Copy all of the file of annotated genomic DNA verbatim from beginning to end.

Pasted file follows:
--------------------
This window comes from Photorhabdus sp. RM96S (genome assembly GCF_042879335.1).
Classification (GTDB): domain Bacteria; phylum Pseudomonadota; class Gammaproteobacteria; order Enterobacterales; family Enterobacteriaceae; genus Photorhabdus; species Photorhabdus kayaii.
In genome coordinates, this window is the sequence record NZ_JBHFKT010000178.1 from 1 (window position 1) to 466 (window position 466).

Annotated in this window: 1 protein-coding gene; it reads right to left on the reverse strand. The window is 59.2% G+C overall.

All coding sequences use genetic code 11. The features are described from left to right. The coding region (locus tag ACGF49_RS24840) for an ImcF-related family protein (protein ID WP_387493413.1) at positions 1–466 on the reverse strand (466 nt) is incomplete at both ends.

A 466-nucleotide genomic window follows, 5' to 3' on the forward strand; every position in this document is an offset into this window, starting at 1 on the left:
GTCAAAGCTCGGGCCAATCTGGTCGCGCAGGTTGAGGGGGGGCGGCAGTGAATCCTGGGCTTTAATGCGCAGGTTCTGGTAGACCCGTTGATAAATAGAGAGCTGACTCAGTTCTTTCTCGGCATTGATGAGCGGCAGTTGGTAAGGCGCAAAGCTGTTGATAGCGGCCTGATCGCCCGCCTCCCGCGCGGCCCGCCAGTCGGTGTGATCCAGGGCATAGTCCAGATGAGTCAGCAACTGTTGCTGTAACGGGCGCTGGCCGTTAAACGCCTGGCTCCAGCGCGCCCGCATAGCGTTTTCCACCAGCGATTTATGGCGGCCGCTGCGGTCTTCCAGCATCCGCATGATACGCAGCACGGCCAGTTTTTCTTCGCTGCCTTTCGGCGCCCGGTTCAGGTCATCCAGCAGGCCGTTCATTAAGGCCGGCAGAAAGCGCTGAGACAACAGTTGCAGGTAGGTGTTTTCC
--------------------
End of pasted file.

This window comes from Photorhabdus sp. RM96S (genome assembly GCF_042879335.1).
Classification (GTDB): domain Bacteria; phylum Pseudomonadota; class Gammaproteobacteria; order Enterobacterales; family Enterobacteriaceae; genus Photorhabdus; species Photorhabdus kayaii.
In genome coordinates, this window is the sequence record NZ_JBHFKT010000178.1 from 1 (window position 1) to 466 (window position 466).

Annotated in this window: 1 protein-coding gene; it reads right to left on the reverse strand. The window is 59.2% G+C overall.

All coding sequences use genetic code 11. The features are described from left to right. The coding region (locus tag ACGF49_RS24840) for an ImcF-related family protein (protein ID WP_387493413.1) at positions 1–466 on the reverse strand (466 nt) is incomplete at both ends.

A 466-nucleotide genomic window follows, 5' to 3' on the forward strand; every position in this document is an offset into this window, starting at 1 on the left:
GTCAAAGCTCGGGCCAATCTGGTCGCGCAGGTTGAGGGGGGGCGGCAGTGAATCCTGGGCTTTAATGCGCAGGTTCTGGTAGACCCGTTGATAAATAGAGAGCTGACTCAGTTCTTTCTCGGCATTGATGAGCGGCAGTTGGTAAGGCGCAAAGCTGTTGATAGCGGCCTGATCGCCCGCCTCCCGCGCGGCCCGCCAGTCGGTGTGATCCAGGGCATAGTCCAGATGAGTCAGCAACTGTTGCTGTAACGGGCGCTGGCCGTTAAACGCCTGGCTCCAGCGCGCCCGCATAGCGTTTTCCACCAGCGATTTATGGCGGCCGCTGCGGTCTTCCAGCATCCGCATGATACGCAGCACGGCCAGTTTTTCTTCGCTGCCTTTCGGCGCCCGGTTCAGGTCATCCAGCAGGCCGTTCATTAAGGCCGGCAGAAAGCGCTGAGACAACAGTTGCAGGTAGGTGTTTTCC